Updated: 13 AUG 19 09:34 ET
By Rafia Zakaria
(CNN) -- "Whenever you're done venting ... got it, done? Okay, cool," is the dismissive way Bollywood starlet and UNICEF Goodwill Ambassador Priyanka Chopra began her response to a question posed by Ayesha Malik, a Pakistani woman, who confronted the actress over why (despite her role as a UNICEF Goodwill Ambassador) she had "encourage[ed] nuclear war against Pakistan"
Malik's accusation referenced an incident from late February, when India and Pakistan, both nuclear powers, teetered on the brink of war following the Indian bombing of a Pakistani village. "Jai Hind #IndianArmedForces" (Hail India and its Armed Forces), Chopra had tweeted then.
The confrontation happened in the most unlikely place: the BeautyCon summit held in Los Angeles.
But, significantly, the exchange between an Indian actress and a Pakistani questioner also happened at a time when India and Pakistan seem to be once again at the brink of war.
On August 5, Prime Minister Narendra Modi's Bharatiya Janata Party, which has long wanted to make India a Hindu nation, announced the sudden abrogation of Article 370 and 35A of the Indian Constitution. These provisions (put in place when India and Pakistan were partitioned in 1947) had long granted autonomy to the disputed regions of Jammu and Kashmir, which straddle the border between the two countries. With their repeal, the restive region is now directly under the thumb of the BJP, which has also recently grabbed for itself the unilateral power to declare any individual a "terrorist" without any sort of due process.
"War is not something I am really fond of, but I am patriotic," Chopra went on to say to Malik.
But there should be a line drawn between being patriotic and showing sympathy for the Kashmir predicament. Chopra, between her tweet, the condescending way she began her response to Malik, and the fact that she even welcomed Modi to her wedding to Nick Jonas, shows that she has no sympathy for suffering Kashmiris.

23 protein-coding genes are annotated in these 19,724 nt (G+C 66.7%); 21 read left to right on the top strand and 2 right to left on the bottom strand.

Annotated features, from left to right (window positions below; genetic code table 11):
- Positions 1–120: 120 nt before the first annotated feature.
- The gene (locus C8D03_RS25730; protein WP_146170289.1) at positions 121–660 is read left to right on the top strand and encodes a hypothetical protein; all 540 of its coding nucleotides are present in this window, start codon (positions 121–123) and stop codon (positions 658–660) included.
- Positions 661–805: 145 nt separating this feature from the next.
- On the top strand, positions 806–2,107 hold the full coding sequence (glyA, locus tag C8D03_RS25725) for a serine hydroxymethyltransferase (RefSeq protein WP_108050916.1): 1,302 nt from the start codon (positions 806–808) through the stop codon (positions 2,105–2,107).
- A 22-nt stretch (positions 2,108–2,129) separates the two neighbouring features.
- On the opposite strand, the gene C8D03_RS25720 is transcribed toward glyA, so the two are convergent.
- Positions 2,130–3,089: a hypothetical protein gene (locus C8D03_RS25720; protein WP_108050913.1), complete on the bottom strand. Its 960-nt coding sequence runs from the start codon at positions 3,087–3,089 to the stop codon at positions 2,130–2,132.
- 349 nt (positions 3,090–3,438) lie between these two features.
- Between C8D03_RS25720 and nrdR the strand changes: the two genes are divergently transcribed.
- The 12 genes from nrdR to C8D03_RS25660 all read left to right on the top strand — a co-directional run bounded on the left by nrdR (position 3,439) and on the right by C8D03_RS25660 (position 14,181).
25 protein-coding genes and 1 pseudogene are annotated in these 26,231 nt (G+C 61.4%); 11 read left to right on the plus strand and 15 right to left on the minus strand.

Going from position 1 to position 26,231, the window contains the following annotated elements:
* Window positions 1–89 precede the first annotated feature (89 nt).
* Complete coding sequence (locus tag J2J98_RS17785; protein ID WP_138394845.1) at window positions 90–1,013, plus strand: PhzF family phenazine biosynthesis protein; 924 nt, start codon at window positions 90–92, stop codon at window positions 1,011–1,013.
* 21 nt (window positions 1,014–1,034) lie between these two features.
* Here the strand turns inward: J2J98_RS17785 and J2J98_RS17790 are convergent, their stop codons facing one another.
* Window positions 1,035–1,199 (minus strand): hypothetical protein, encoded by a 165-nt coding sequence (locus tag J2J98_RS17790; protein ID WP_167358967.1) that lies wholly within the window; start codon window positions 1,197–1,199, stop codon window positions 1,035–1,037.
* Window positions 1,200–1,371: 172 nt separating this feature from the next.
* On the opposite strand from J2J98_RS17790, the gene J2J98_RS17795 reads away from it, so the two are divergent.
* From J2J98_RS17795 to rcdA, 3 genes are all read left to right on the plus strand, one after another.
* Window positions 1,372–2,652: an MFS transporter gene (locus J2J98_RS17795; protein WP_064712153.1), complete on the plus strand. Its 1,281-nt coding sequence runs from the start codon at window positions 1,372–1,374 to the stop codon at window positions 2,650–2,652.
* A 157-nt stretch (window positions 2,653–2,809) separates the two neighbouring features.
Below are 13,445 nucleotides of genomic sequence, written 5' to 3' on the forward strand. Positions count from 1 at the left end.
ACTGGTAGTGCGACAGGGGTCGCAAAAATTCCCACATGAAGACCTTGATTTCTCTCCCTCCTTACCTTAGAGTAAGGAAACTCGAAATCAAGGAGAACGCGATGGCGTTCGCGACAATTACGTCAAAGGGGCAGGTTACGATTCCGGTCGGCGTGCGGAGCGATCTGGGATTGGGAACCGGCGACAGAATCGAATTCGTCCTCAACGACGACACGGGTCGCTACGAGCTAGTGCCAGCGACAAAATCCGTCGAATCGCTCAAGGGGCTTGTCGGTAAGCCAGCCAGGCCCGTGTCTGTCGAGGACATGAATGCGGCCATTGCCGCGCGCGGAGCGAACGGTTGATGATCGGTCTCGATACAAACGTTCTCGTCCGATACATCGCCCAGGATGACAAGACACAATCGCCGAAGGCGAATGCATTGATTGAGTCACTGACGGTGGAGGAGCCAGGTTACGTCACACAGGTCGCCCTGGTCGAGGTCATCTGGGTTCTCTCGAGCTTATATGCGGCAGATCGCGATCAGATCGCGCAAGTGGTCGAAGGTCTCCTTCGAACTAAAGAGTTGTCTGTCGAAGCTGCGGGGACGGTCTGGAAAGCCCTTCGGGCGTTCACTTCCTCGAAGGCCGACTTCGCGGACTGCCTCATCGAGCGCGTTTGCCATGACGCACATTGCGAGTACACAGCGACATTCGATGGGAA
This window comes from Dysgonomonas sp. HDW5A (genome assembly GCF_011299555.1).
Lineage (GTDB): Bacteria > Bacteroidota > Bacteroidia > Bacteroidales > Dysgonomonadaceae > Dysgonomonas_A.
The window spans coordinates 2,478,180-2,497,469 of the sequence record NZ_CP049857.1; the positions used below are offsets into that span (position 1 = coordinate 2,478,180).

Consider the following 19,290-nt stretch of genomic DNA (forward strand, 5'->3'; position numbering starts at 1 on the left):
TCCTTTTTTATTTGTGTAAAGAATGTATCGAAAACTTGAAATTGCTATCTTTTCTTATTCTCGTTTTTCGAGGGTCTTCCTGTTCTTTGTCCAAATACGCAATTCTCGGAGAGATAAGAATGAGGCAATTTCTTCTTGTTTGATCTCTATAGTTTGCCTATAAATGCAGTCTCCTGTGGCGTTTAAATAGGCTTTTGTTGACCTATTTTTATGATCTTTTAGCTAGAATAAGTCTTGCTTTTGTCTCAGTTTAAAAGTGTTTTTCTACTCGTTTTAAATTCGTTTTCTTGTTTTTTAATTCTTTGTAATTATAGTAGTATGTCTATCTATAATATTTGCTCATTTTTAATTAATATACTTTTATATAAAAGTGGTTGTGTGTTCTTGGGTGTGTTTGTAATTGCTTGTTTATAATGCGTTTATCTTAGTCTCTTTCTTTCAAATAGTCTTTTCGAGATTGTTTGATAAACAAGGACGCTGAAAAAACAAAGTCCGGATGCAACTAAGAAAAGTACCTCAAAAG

This emerging interpretation of "patriotism" as a justified turning away from the plight of suffering Kashmiris, or Muslims or anyone whom Modi doesn't like is emblematic of what political scientist Kapil Komireddi calls the "cult of Modi."
In Bollywood, this "cult of Modi," with its fervent Hindu zealotry, has set itself to the task of producing films that support the BJP agenda, serving almost as an unofficial propaganda arm of the ruling party. Unsurprisingly, then, even as thousands of troops were marching into Jammu and Kashmir and eight million Kashmiris were aghast at being isolated and silenced, Bollywood film producers had already registered Kashmir-related film titles that they wanted to get under production. These include: "Kashmir is Ours", "The Tricolor (Indian flag) in Kashmir" and "Article 370." In the words of the producer of the Modi biopic who has also registered some of them, "I wanted to explore why one state was granted such privileges. But after the historic redrawing of our map by our Prime Minister Narendra Modi, I have just found the perfect ending for my film. From a film based on history, it is now going to be a historic film."